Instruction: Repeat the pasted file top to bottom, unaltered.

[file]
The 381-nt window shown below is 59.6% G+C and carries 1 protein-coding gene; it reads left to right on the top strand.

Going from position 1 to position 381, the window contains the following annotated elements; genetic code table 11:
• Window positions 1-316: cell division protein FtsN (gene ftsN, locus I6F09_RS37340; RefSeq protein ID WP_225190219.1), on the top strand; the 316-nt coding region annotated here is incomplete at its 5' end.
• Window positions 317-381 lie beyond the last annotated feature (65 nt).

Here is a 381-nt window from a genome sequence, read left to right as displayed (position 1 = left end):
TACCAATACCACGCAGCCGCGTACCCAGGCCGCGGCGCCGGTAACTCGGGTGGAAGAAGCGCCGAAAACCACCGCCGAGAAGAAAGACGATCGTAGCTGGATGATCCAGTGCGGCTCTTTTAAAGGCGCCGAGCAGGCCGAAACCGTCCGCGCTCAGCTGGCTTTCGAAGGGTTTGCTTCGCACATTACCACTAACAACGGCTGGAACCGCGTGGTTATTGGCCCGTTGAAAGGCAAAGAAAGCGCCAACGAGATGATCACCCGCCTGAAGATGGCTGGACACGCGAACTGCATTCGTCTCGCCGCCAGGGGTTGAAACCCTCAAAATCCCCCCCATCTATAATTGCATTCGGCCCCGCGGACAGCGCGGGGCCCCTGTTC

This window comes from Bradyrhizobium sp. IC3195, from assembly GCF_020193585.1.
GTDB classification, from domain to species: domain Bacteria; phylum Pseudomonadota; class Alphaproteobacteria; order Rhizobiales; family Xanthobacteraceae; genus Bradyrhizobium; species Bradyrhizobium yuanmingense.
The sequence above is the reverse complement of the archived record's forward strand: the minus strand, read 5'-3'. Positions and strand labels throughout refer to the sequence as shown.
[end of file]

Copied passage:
The 381-nt window shown below is 59.6% G+C and carries 1 protein-coding gene; it reads left to right on the top strand.

Going from position 1 to position 381, the window contains the following annotated elements; genetic code table 11:
• Window positions 1-316: cell division protein FtsN (gene ftsN, locus I6F09_RS37340; RefSeq protein ID WP_225190219.1), on the top strand; the 316-nt coding region annotated here is incomplete at its 5' end.
• Window positions 317-381 lie beyond the last annotated feature (65 nt).

Here is a 381-nt window from a genome sequence, read left to right as displayed (position 1 = left end):
TACCAATACCACGCAGCCGCGTACCCAGGCCGCGGCGCCGGTAACTCGGGTGGAAGAAGCGCCGAAAACCACCGCCGAGAAGAAAGACGATCGTAGCTGGATGATCCAGTGCGGCTCTTTTAAAGGCGCCGAGCAGGCCGAAACCGTCCGCGCTCAGCTGGCTTTCGAAGGGTTTGCTTCGCACATTACCACTAACAACGGCTGGAACCGCGTGGTTATTGGCCCGTTGAAAGGCAAAGAAAGCGCCAACGAGATGATCACCCGCCTGAAGATGGCTGGACACGCGAACTGCATTCGTCTCGCCGCCAGGGGTTGAAACCCTCAAAATCCCCCCCATCTATAATTGCATTCGGCCCCGCGGACAGCGCGGGGCCCCTGTTC

This window comes from Bradyrhizobium sp. IC3195, from assembly GCF_020193585.1.
GTDB classification, from domain to species: domain Bacteria; phylum Pseudomonadota; class Alphaproteobacteria; order Rhizobiales; family Xanthobacteraceae; genus Bradyrhizobium; species Bradyrhizobium yuanmingense.
The sequence above is the reverse complement of the archived record's forward strand: the minus strand, read 5'-3'. Positions and strand labels throughout refer to the sequence as shown.